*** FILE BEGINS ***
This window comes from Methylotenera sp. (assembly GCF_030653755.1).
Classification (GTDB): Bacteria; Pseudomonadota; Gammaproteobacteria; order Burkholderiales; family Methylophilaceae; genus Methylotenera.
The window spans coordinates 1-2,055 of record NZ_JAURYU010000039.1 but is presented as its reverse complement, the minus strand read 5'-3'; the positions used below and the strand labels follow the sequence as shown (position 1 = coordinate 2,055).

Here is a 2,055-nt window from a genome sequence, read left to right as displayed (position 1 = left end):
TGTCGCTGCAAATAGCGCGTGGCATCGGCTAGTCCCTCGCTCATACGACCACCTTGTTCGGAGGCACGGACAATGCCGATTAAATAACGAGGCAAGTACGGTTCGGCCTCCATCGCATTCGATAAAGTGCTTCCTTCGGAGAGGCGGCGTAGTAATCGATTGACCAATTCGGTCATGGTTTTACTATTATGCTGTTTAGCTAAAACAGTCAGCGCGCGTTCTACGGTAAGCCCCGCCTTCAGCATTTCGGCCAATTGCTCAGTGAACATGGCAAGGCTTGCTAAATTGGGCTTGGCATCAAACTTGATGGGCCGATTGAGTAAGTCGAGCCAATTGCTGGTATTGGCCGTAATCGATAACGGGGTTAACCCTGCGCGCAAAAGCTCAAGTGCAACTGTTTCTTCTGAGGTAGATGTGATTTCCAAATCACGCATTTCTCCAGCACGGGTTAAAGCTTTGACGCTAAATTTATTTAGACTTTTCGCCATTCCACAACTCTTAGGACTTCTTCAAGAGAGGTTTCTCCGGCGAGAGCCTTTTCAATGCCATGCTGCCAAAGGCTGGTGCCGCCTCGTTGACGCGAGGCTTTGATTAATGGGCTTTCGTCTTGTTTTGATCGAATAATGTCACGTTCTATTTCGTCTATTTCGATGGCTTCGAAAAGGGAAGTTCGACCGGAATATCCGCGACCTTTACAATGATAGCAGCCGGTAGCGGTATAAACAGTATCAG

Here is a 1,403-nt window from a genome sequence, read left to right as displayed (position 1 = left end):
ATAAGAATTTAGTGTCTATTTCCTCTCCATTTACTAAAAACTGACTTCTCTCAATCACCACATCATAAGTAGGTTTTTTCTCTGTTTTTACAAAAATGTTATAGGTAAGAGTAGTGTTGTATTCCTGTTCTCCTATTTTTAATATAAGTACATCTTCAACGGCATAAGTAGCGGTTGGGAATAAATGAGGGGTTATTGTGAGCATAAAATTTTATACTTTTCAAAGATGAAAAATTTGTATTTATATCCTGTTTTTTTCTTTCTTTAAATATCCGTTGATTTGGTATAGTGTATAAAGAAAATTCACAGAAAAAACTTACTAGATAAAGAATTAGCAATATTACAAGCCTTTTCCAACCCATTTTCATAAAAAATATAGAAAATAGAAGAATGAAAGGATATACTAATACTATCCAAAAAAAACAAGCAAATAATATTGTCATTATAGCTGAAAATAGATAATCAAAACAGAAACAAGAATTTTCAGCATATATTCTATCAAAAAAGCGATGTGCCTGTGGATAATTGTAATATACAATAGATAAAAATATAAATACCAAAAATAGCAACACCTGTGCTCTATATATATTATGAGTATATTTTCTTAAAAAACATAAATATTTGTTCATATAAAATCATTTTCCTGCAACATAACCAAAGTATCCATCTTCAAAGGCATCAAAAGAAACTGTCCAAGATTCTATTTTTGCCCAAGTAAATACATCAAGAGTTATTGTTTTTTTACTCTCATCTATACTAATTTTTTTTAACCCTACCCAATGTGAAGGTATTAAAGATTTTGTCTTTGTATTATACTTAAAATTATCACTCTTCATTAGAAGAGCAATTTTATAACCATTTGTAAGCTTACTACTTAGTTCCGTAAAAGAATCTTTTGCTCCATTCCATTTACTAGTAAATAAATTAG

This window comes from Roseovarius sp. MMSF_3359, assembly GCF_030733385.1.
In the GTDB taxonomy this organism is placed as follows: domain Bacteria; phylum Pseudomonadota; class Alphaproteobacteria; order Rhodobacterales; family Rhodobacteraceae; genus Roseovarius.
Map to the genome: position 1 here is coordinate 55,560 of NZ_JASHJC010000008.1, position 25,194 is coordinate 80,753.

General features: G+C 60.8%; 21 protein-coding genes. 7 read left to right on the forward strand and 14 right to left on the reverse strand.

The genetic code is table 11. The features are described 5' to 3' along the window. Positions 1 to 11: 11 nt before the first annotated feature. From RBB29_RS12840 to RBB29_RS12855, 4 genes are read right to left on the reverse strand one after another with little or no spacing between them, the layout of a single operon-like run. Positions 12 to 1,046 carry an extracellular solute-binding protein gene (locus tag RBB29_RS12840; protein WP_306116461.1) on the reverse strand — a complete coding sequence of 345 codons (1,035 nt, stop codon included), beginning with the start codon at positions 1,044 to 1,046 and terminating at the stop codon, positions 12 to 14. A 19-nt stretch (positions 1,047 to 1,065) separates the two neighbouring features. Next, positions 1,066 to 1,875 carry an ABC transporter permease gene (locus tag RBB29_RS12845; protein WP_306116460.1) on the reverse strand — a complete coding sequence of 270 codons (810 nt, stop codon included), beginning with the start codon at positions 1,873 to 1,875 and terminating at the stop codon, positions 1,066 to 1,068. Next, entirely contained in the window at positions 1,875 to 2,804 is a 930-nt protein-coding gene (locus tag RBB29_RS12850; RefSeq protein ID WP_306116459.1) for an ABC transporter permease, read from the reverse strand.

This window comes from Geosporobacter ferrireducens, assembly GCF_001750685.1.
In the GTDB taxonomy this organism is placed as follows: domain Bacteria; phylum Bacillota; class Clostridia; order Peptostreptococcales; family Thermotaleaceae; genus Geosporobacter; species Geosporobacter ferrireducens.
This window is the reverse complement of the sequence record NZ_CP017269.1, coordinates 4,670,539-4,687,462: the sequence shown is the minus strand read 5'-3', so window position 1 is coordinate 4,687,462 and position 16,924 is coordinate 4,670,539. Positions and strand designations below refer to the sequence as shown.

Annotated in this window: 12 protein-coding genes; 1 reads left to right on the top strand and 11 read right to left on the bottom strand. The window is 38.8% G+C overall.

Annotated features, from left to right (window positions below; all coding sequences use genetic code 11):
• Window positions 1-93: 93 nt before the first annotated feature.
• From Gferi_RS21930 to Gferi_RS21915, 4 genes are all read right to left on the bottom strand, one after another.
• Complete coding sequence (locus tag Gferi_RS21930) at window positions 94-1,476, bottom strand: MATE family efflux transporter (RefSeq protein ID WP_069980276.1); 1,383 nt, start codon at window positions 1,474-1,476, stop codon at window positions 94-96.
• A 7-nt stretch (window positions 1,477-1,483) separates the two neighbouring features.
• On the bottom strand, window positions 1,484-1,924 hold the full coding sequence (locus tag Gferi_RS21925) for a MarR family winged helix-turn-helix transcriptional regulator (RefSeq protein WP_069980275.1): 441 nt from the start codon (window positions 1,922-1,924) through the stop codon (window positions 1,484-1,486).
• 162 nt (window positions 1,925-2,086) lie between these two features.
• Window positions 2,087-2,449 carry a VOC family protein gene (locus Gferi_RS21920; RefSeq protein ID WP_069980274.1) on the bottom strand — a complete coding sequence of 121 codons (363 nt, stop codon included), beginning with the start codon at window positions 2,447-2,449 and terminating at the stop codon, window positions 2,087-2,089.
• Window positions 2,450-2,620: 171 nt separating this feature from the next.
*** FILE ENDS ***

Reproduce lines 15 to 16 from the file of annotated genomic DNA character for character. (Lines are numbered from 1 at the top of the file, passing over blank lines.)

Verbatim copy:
This window is the reverse complement of the sequence record NZ_CP017269.1, coordinates 4,670,539-4,687,462: the sequence shown is the minus strand read 5'-3', so window position 1 is coordinate 4,687,462 and position 16,924 is coordinate 4,670,539. Positions and strand designations below refer to the sequence as shown.

Annotated in this window: 12 protein-coding genes; 1 reads left to right on the top strand and 11 read right to left on the bottom strand. The window is 38.8% G+C overall.